You didn't quote me, nor ask my opinion. But you'll run into that quite a bit. Especially with older hand made axe heads. I usually center the wood in the eye and then, as you mentioned, make sure your wedge is plenty tight and drive it home. I really wish companies would just leave the eye bigger. I guess they are thinking most want an easier hang rather than a good one. And i bet most of the time they're right!
    I've a couple that had truly cavernous eyes and I've actually driven and glued in some filler pieces to fill out the back of the eye. I haven't used them to much but they've held up just fine with what use they have had. Looking forward to seeing that connie hung!
     
    Kerry W and garry3 like this.
  8. jmarston

    jmarston

    389
    Dec 6, 2010
    I would encourage anyone to try it! I would also encourage anyone who wants to try to rent a place for a year or two to see if they are truly up for it. My wife and I dove right in and, while it is extremely rewarding, it is a very raw existence. In ways you will only realize once you are in it. Your victories and experiencing the intricacies and beauties of nature in a new way are amazing. When hardships come, everything is on you. A couple of weeks ago, a husband came back to his wife and 10 month old daughter killed by a grizzly. A very rare occurrence but it makes you ask yourself some hard questions, especially if you have kids. The first year is very romantic as you experience the way the land changes and this can be deceiving. It is not for everyone. But I can honestly say I love it and I would really struggle to go back to normal North American living. PM me if you have any questions at all regarding getting started, tips, clarifications or whatever! Don't want to derail this thread.

    He is! A Nova Scotia Duck toller mixed with Boder Collie. Best dog I have ever had.
     
    Last edited: Dec 12, 2018
    cityofthesouth, Moonw, garry3 and 3 others like this.
  9. Square_peg

    Square_peg Gold Member Gold Member

    Feb 1, 2012
    The Stanley 151 is what most people would choose for shaving an axe handle. Many of us here have one. There are a fair number of them out on the used tool market. Lee Valley markets some nice new versions by other makers. There are also some cheap knock-offs being sold which have a bad reputation but I haven't used one. These work the length of the haft well but you'll need something else to carve out the little finger hook on the swell. A 151 can't get in there enough. Half round rasp plus some scraping or sanding will be in order.
     
    Kerry W and Trailsawyer like this.
  10. garry3

    garry3

    Sep 11, 2012
    It's hard to say what you are dealing with without a picture. It's pretty normal to have plenty of room at the top of the eye that is filled by a full length wedge though.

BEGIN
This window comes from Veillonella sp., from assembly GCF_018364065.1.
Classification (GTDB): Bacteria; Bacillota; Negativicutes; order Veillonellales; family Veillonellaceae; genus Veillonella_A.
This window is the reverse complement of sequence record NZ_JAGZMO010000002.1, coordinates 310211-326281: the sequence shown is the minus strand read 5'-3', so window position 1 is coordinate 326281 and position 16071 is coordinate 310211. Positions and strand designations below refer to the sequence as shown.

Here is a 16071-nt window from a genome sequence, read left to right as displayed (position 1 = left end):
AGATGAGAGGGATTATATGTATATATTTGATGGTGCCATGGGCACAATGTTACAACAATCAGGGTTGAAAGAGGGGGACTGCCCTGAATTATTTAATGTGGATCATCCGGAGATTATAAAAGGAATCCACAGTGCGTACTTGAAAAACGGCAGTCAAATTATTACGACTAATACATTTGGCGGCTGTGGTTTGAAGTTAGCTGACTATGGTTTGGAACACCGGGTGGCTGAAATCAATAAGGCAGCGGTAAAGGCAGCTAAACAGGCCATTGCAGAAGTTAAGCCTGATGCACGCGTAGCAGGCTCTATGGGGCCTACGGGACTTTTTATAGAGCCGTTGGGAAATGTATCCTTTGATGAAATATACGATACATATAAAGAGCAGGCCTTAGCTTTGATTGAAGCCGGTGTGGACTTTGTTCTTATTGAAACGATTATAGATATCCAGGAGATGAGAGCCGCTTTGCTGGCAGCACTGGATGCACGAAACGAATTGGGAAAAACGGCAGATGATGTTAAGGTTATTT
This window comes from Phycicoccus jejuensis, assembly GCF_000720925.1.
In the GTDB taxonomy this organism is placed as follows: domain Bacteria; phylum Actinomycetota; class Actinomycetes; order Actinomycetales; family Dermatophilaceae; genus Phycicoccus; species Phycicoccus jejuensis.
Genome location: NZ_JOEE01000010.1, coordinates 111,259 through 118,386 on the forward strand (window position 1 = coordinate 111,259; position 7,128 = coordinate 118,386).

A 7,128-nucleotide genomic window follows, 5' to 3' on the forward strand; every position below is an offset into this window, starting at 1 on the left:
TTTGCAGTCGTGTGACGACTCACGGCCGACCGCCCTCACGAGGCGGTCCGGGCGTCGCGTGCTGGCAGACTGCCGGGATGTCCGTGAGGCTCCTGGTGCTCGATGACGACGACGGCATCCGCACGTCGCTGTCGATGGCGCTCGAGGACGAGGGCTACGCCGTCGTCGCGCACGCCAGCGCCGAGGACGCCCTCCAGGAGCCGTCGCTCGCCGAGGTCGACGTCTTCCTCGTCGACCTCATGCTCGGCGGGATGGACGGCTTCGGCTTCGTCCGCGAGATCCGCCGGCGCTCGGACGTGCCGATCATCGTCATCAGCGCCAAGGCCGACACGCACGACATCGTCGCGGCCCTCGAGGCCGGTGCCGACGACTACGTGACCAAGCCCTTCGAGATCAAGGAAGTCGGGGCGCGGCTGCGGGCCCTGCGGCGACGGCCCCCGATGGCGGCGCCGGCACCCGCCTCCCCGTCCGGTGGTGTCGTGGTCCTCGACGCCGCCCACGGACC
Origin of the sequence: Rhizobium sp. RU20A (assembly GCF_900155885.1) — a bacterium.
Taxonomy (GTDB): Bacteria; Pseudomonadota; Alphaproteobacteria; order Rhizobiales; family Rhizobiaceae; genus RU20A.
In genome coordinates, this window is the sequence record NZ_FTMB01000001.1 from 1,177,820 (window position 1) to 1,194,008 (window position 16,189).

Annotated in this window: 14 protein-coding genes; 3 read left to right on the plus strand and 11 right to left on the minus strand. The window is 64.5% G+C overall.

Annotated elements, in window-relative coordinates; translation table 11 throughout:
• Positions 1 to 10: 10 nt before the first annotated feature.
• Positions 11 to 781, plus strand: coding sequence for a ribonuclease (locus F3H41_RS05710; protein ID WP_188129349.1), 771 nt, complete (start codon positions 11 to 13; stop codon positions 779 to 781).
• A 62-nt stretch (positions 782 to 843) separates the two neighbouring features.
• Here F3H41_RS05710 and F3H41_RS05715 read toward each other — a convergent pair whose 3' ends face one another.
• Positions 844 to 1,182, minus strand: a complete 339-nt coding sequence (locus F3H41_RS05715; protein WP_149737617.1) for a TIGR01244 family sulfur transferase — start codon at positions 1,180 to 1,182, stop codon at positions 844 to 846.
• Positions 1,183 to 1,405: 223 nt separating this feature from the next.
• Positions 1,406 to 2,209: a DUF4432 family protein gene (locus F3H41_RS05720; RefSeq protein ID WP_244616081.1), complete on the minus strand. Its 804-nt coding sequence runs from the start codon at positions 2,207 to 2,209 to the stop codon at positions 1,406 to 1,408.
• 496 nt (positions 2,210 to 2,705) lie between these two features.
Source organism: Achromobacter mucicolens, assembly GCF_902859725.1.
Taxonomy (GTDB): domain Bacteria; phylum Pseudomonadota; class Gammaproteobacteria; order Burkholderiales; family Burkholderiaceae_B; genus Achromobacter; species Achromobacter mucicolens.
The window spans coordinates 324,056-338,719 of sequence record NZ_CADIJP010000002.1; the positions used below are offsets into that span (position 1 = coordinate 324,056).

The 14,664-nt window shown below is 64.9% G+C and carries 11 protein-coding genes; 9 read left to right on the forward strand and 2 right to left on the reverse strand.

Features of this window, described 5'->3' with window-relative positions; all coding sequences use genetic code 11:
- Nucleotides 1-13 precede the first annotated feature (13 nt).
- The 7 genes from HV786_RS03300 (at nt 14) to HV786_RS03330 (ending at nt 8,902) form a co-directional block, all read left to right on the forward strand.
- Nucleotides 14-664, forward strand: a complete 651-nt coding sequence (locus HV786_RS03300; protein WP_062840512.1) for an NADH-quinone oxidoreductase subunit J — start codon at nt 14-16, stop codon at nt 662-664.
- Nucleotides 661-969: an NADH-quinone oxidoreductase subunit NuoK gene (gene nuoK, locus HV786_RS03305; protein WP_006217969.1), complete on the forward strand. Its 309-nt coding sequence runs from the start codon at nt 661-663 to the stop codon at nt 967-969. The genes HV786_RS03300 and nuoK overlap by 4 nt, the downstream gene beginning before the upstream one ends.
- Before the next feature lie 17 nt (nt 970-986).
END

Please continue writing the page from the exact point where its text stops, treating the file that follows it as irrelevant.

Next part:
Kerry W likes this.
  11. Moonw

    Moonw

    Nov 19, 2014
    I only recalled today that I had asked a question in this thread; and voila, here was the answer :)!

    Thank you, I appreciate all the details (especially since posting it involves more effort on your part than for us living in more "domesticated" parts of the world). You've done a fine work with that handle.
     
  12. Nbrackett

    Nbrackett Gold Member Gold Member

    Jun 19, 2015
    Wards boys axe on 19” house axe handle.

    [​IMG]

    [​IMG]

    [​IMG]

    [​IMG]
     
  13. garry3

    garry3

    Sep 11, 2012
    Nice job. I love them boys axes on hatchet handles.
     
  14. Nbrackett

    Nbrackett Gold Member Gold Member

    Jun 19, 2015
    Thanks! I have 19”, 25” and 28” boys axe handles but felt it fit better with this one.
     
  15. Old Axeman

    Old Axeman Gold Member Gold Member

    740
    Jan 10, 2015
    Spokeshaves- out of all I have I grab these three flat bottom the most-for rough and general work I grab my Stanley 151 with a Lee Valley replacement blade in their PM-V11 steel ($25.90); for fine work I grab my Lie-Nielsen small bronze #SP-F; for switch grain I grab my grandfathers Stanley #62 reversible.
     
    Kerry W, garry3, Square_peg and 7 others like this.
  16. Kerry W

    Kerry W

    42
    Jul 2, 2012
    I appreciate your response, without a lot of experience in this arena I am eager to hear what the folks who have actually done it have to say.

    What I have seen of the House Handles I have is a bit of inconsistency. If I found one with the least amount of slop front to back do you think cross wedging is an option?

    I am working on an axe for a friend at work and I’m pretty slow at this, but when I am finished with his, the Connie is next. I think it’s very cool.
     
    Yankee Josh and garry3 like this.
  17. Kerry W

    Kerry W

    42
    Jul 2, 2012
    Thanks Square_peg. For starters I’m going to look for a 151. I started using a blade from an old jointer yesterday and was pretty impressed by the control I had and it left a fairly decent finish.
     
  18. Kerry W

    Kerry W

    42
    Jul 2, 2012
    I will shoot a photo for further review. Good idea.
     
  19. Kerry W

    Kerry W

    42
    Jul 2, 2012
    Thanks for the information Old Axeman. I think I will start looking for a 151.
     
  20. Kerry W

    Kerry W

    42
    Jul 2, 2012
    C84F3D33-6FB1-4A60-89C6-03EBAA30CC00.jpeg 195E6C98-9994-4DBD-8DAE-422752E42005.jpeg A0548395-C073-4F7C-8A03-521A56B5E8AF.jpeg I finished hanging this yesterday. I’m not really sure what this pattern of axe is. The handle is re-purposed from a hammer. The top was split so I shortened it about a half an inch.
     

Share This Page